When the Yankees acquired Starlin Castro, they saw him as a buy-low player with high upside. “I like that he’s athletic,” Brian Cashman said following the trade. “I like his age. Between the youth, the flexibility, the right-handed bat, he’s got a history of hitting left-handers.” His first season in pinstripes proved disappointing, but several encouraging signs existed. Would he put it all together in 2017? Despite flashing signs of brilliance, the Yankees second baseman turned in another lackluster campaign.
If I had to describe Castro’s season with one phrase, I would go with top-heavy. It’s difficult to oversell how well he played in the first half. He stormed out of the gate in April, hitting .352/.398/.549 on the month. His five home runs trailed only Aaron Judge for the team lead. That included this monster shot against Brad Brach and the Orioles:
Now that’s a swing. The Yankees saw a few more of them in the first half, too. Castro slowed down, but still posted a respectable .296/.326/.458 with seven home runs between May and June. That worked out to a solid but unspectacular 106 wRC+. Nobody expected him to hit like Willie Mays for the rest of the way, so this level of production would do just fine.
Unfortunately Castro’s season cratered when he went down with a series of hamstring injuries beginning in late June. He returned for a brief stint following the All-Star break, but aggravated the strain after just six games. That forced Castro back on to the shelf for another month.
When healthy in the second half, the numbers were a far cry from his early season success. He managed a subpar .275/.319/.389 with four home runs. His 87 wRC+ over this stretch indicated a player with well below league average offense. He especially struggled with pitch recognition over this period.
“I don’t really trust my hands now,” Castro told reporters. “I feel in between right now. I’m trying to hit the curveball and fastball at the same time and it doesn’t work. I need to look for one pitch and react to the other one.”
Castro’s offensive woes continued into the postseason as well. He owned a meager .220/.264/.280 batting line over the course of the playoffs. In addition, he also struck out 14 times, representing a microcosm for his season-long struggle with pitches off the plate.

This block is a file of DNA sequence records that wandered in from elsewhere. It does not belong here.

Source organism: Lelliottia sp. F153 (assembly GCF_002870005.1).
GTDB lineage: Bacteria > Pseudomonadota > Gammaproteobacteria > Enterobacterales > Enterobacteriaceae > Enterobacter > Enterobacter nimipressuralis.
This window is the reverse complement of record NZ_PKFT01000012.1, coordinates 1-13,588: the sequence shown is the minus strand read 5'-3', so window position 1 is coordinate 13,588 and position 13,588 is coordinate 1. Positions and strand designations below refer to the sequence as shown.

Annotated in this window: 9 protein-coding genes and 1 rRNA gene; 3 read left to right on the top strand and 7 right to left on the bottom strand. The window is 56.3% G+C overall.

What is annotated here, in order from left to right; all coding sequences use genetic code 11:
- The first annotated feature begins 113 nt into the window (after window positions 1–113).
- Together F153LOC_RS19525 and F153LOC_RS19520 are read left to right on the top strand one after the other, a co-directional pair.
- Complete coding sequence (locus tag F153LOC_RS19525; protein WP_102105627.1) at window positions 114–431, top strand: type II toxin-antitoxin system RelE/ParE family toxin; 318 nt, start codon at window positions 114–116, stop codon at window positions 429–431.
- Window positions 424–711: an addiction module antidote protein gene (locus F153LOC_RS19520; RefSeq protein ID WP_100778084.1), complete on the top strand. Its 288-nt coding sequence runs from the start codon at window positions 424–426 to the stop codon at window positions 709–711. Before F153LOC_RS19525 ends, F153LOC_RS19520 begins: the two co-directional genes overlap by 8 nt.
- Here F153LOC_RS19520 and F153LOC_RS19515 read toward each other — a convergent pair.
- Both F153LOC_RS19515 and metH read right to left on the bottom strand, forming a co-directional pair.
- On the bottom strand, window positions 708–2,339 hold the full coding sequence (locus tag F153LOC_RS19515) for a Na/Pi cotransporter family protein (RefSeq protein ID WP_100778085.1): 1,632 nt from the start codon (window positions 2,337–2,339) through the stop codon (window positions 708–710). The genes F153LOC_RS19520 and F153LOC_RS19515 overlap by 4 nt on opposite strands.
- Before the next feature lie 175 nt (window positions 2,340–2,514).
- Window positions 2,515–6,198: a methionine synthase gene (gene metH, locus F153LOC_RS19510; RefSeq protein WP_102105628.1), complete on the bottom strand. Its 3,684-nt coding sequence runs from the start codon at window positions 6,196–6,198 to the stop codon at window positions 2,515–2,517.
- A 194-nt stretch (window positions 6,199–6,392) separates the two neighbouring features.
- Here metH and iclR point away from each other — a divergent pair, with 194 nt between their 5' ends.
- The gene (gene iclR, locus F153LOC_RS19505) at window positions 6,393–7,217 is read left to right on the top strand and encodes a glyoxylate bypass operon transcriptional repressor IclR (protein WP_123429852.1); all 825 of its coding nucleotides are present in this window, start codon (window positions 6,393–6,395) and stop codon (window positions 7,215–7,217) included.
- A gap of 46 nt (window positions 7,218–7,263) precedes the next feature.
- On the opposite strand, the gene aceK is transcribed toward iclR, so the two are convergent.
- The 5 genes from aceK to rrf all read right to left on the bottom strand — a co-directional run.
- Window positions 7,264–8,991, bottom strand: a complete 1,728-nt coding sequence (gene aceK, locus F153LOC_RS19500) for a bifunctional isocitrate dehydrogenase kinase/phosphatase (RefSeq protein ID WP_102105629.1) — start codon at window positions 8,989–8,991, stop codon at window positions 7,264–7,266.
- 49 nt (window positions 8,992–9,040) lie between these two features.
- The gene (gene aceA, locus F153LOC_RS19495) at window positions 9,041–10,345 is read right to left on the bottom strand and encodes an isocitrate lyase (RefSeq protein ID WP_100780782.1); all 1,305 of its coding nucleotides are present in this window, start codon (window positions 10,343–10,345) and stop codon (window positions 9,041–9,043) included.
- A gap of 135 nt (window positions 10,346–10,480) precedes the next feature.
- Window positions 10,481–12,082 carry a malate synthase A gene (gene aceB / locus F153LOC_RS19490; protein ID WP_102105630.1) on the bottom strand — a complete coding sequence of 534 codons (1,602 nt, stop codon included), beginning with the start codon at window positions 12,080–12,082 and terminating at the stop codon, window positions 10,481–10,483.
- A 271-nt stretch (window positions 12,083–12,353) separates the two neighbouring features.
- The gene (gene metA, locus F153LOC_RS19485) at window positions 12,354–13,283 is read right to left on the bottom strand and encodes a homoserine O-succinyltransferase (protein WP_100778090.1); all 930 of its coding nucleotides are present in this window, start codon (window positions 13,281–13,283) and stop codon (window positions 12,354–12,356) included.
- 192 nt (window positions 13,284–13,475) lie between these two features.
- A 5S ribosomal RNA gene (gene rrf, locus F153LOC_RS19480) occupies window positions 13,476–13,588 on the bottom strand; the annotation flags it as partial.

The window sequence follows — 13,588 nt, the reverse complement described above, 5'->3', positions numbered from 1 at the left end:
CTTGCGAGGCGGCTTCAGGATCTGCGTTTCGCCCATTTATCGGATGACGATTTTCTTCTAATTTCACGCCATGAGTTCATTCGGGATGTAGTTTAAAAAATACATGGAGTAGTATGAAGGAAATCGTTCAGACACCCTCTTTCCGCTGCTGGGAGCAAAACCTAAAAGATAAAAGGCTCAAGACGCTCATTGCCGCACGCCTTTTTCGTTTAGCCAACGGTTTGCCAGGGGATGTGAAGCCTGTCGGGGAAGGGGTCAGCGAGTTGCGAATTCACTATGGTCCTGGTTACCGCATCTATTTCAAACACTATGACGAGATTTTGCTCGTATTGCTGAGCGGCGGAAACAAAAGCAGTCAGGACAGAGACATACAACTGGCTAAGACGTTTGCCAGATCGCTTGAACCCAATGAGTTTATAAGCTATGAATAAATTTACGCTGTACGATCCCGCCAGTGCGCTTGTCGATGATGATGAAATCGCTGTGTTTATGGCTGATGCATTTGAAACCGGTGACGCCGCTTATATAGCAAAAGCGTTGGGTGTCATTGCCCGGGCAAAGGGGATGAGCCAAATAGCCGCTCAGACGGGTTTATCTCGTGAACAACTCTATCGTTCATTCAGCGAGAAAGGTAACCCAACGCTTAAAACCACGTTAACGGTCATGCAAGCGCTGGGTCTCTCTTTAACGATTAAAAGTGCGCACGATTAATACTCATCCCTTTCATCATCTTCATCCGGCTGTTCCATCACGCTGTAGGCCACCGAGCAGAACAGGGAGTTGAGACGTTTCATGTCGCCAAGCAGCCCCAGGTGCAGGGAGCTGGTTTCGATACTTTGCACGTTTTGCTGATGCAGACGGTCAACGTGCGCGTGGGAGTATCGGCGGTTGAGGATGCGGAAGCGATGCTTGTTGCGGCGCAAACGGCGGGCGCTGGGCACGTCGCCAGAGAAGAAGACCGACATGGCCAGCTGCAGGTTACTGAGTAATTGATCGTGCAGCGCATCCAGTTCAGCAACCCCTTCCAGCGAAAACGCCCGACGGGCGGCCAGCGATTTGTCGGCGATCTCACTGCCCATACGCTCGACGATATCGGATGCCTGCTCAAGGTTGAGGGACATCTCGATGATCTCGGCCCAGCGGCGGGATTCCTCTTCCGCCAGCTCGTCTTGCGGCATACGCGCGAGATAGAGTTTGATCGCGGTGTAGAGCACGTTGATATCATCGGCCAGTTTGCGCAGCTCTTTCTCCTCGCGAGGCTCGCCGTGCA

For his part, Castro recognizes the limitations in his game. “I try to not get myself out and to see more pitches, but that’s baseball,” he explained to the New York Times. “Some guys have the ability to take a lot of walks and have an ability to not swing at bad pitches, but everybody is different.”
His free-swinging ways will likely prevent him from ever reaching superstar status. He’s the type of player who has to hit close to a .300 average in order to maintain a respectable on-base percentage. At this point in his career, Castro represents a flawed but useful complimentary player. He will have stretches that make you think he put it all together, but those are just mirages.
There’s also the matter of defense. After a solid year at the keystone last season, Castro became a defensive liability in 2017. All of the metrics confirm the eye test. He graded out as a below average defender according to UZR (-5.9), DRS (-6), and Total Zone (-4). In short, Castro cost the Yankees on both sides of the ball.
Castro remains under contract through 2019 with a team option for 2020. He is scheduled to make $10.8 million next year. That’s not an onerous contract, but not cheap either. He figures to remain in the lineup next season, but how for long after that? Gleyber Torres is progressing in his recovery and should be waiting in the wings in no time. If he doesn’t shore up his game, Castro could be the odd man out.